Tuesday, April 08, 2014

Don't Pitch to Buyers, Pitch to the Audience - Part Two

Part 1 is here.

Screenwriter and novelist William Goldman says, "In Hollywood, nobody knows anything."  By this he means that nobody knows what's good until the audience has its say.  Comedian Jerry Seinfeld says, "Audiences will teach you what's funny about you."

While business people will judge your ideas, their judgment is just a guess until the audience gets a look.  While a creator may feel strongly about an idea, that feeling is no better than a guess as well.  The success or failure of an idea rests with the audience and until its judgment is known, the outcome is just speculation.

Creators should  focus on pleasing audiences rather than focus on pleasing buyers.  If you want to date someone, approach the person you want to date.  Why spend time romancing the person's parents?  They may love you, but they can't force their son or daughter to love you.

What engages the audience and what do they remember?  Characters.  People are still creating stories about Hercules and Robin Hood.  Sherlock Holmes and Tarzan are now more than a hundred years old, yet they still have name value and are the basis for movies and TV shows.  Mickey Mouse, Bugs Bunny, Scooby Doo, Homer Simpson, and Spongebob Squarepants are characters created for animation that are recognizable to the average person.

Chris Meledandri, producer of Ice Age and the Despicable Me films says, "We start with strong characters and build the movie from there."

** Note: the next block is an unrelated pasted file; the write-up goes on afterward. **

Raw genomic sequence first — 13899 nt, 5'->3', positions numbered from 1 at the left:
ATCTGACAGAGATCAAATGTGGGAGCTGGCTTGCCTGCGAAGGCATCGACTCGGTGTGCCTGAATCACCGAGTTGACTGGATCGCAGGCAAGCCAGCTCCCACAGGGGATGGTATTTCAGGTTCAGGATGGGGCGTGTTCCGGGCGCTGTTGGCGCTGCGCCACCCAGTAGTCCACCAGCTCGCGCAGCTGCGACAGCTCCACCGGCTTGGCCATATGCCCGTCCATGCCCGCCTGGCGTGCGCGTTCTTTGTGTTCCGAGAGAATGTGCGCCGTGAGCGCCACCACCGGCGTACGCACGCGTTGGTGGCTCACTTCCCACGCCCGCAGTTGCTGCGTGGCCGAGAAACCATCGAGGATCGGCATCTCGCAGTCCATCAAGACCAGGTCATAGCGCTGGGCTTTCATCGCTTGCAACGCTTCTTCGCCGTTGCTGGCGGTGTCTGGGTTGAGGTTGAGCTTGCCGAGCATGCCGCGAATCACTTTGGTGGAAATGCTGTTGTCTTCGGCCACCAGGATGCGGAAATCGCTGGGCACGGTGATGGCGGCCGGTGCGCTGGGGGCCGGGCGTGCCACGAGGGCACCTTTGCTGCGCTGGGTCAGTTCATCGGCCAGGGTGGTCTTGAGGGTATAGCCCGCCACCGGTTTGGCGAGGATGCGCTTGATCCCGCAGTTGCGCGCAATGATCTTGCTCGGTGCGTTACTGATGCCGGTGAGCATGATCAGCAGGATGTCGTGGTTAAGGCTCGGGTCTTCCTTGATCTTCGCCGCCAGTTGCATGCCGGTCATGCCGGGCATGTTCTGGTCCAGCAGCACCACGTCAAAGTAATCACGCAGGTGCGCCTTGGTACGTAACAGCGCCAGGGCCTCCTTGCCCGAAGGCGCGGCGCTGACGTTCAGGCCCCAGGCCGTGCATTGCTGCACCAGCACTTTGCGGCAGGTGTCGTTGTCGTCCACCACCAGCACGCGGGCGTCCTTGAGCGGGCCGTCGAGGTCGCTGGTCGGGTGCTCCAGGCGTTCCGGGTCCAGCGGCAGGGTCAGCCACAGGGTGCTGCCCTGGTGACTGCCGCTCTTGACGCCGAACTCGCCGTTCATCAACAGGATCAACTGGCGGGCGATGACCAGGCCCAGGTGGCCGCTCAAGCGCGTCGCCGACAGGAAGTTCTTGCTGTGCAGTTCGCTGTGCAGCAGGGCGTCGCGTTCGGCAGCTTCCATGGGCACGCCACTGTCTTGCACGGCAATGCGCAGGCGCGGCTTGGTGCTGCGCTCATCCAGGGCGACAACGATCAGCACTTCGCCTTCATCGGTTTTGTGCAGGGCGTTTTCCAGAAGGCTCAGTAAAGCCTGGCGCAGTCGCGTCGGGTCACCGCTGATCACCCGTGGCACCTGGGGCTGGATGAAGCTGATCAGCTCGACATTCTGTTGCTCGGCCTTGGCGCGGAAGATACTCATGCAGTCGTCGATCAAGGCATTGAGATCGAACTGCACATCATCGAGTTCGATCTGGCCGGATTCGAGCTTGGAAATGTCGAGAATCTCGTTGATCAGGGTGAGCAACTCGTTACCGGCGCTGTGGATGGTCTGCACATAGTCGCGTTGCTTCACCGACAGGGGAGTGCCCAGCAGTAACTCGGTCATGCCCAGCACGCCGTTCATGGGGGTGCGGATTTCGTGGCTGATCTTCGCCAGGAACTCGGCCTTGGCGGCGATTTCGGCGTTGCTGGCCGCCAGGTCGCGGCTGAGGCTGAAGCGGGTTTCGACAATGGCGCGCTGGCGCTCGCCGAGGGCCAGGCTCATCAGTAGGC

At the talk I gave at Animatic T.O, I showed stills from four films that won Best Animated Short at the Oscars since the year 2000.  Nobody in an audience made up of animation professionals and students recognized all four films.  There's no chance that a person on the street would.  While these films tell engaging stories, none of them create characters that are meant to live beyond the film.  Characters are more memorable than stories.  (For the record, the films were Father and Daughter, The Moon and the Son, The House of Small Cubes and The Lost Thing.)

It's important to understand that just as creators and business people see the world differently, so do artists and the average audience.  Artists love looking at art.  Every artist has a shelf full of books whose images serve as inspiration and that provide hours of browsing pleasure.  It's a hard truth, but audiences don't care about art or animation.  They want characters that entertain them.  Want proof?
Even beginning artists can draw and animate as well as South Park.  The majority of professionals can draw and animate better.  But audiences are not interested in a high level of craft unless it is accompanied by something that entertains them.  Given a choice between art and entertainment, entertainment wins.

To be continued.

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